A simple theory for dictating outcomes
I find it interesting that sports often imitates life and business.
In one sense, sports is just a game. No matter the level of competition, whether it's a regular season game or a championship face-off, the outcome will not alter the fate of the nation. Having said that, it’s also amazing how the lessons learned in competing can be applied to life and business.
Take, for example, this quote from Kirby Smart, head coach of the Georgia Bulldogs football team. Smart was commenting on Georgia's 54-48 comeback defeat of Oklahoma in a double overtime thriller in the Rose Bowl. As reported by The Atlanta Journal-Constitution, Smart said: “A lot of outcomes are dictated by how you handle what happens. Not necessarily what happens, but how you handle what happens.”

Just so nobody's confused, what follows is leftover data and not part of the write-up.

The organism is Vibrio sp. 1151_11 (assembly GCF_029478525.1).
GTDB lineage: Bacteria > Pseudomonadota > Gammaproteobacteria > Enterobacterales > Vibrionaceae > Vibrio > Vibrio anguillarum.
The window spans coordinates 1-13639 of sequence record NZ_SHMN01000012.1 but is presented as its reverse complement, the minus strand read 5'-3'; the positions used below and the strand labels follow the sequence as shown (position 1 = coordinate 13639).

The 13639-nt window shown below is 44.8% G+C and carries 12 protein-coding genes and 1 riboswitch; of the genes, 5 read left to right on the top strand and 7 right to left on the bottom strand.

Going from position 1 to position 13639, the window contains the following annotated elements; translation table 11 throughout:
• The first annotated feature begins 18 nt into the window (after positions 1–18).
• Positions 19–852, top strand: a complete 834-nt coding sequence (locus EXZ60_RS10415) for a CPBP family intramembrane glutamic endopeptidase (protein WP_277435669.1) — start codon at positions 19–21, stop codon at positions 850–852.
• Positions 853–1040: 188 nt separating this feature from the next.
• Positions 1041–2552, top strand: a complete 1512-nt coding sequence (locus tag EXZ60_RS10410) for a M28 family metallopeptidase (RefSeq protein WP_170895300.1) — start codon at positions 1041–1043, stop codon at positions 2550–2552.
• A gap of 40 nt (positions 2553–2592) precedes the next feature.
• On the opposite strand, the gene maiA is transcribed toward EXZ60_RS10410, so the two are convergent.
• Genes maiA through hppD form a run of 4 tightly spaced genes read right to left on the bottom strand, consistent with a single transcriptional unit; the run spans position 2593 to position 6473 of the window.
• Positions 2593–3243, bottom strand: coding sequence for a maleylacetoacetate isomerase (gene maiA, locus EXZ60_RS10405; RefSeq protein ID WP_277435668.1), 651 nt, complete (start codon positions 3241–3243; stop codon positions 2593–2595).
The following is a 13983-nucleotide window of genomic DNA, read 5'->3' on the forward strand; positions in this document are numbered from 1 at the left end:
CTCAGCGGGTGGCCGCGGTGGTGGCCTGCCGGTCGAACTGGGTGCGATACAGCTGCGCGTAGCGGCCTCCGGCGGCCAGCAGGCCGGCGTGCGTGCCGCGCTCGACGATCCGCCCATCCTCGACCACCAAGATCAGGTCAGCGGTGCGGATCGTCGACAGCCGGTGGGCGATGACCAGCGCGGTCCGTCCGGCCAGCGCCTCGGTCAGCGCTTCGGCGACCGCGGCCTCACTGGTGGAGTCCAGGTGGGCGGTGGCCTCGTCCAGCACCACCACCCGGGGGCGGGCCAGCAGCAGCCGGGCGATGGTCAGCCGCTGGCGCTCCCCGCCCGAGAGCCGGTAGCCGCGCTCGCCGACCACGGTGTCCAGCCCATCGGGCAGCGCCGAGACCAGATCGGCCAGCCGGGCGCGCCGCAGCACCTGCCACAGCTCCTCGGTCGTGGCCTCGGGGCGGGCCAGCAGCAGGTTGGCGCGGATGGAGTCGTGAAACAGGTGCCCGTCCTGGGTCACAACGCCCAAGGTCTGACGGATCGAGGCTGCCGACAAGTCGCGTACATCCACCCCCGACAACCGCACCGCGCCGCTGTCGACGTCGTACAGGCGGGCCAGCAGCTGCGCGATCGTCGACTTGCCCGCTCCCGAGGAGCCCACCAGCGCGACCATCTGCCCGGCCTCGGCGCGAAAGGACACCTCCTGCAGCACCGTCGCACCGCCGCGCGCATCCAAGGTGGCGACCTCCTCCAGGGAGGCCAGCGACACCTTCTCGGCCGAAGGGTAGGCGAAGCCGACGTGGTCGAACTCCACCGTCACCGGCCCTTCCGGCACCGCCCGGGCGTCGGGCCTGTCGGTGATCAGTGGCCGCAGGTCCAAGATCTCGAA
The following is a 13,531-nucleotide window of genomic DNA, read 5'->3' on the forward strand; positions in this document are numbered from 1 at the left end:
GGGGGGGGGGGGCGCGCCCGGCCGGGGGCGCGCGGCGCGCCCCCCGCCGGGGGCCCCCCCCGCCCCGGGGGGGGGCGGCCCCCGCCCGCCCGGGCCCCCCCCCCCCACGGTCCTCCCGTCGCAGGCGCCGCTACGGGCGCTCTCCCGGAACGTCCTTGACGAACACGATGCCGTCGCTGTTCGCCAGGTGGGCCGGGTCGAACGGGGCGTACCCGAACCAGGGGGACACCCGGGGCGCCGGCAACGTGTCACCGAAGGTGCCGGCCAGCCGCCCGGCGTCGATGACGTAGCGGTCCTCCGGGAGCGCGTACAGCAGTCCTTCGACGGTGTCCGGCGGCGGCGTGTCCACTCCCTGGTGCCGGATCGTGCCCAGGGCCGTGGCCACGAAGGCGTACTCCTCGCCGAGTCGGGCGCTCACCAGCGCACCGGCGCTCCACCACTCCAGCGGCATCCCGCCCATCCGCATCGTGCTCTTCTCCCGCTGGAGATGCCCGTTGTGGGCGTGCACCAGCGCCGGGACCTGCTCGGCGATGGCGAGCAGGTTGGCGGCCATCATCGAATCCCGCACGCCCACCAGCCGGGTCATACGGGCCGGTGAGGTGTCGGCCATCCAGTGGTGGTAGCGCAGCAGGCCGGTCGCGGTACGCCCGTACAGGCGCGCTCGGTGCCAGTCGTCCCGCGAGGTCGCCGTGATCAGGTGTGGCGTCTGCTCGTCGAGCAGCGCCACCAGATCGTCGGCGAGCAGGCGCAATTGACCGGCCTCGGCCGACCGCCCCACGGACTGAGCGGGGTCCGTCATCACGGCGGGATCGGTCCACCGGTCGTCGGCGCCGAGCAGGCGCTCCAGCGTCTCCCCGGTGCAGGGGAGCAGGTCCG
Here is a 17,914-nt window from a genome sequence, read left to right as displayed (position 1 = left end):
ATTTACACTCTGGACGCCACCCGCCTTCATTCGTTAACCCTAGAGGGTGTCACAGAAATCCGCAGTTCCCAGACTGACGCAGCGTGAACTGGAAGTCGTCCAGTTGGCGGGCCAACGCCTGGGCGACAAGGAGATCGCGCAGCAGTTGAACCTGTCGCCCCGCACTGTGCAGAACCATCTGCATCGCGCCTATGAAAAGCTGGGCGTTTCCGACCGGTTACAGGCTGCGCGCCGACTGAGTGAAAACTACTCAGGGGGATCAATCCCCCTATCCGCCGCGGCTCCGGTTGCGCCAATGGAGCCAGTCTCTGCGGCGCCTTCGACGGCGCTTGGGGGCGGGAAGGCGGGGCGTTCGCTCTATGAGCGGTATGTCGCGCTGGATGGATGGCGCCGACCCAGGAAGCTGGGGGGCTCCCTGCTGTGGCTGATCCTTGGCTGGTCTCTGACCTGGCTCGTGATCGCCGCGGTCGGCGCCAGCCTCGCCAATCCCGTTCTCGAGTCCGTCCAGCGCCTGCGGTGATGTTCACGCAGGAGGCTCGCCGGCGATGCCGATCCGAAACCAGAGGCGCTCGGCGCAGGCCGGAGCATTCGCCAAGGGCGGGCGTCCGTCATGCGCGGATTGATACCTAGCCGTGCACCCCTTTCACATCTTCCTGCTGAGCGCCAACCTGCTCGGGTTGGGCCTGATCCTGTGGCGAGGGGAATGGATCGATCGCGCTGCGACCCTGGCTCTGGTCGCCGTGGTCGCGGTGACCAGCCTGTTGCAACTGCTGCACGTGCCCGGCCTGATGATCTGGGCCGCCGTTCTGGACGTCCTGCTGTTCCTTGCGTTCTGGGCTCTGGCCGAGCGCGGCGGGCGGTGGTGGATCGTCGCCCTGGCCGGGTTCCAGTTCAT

What happened to Georgia in the first half of the game could have been devastating. They fell behind by as much as 17 points and were playing terribly. It looked like Oklahoma was going to run them out of the stadium.
As Smart was heading into the locker room at halftime, a TV interviewer asked him why the team was playing so badly. It’s not the kids, Smart responded. This is on us, the coaches. In that simple reply, Smart handled what was happening by taking ownership of the team’s performance.
When halftime was over, a different Georgia team emerged from the locker room. The Dawgs battled back and won a hard-fought victory against a very good team in a game that will long be remembered as a college football classic. Smart and the Georgia coaches changed the outcome of the game by how they handled what happened in the first half.
How often do we face similar situations in life and business?
Daily routines and business plans don’t always unfold the way we script them. We have the chance to get them back on track if we can remember Smart’s simple logic. “A lot of outcomes are dictated by how you handle what happens.”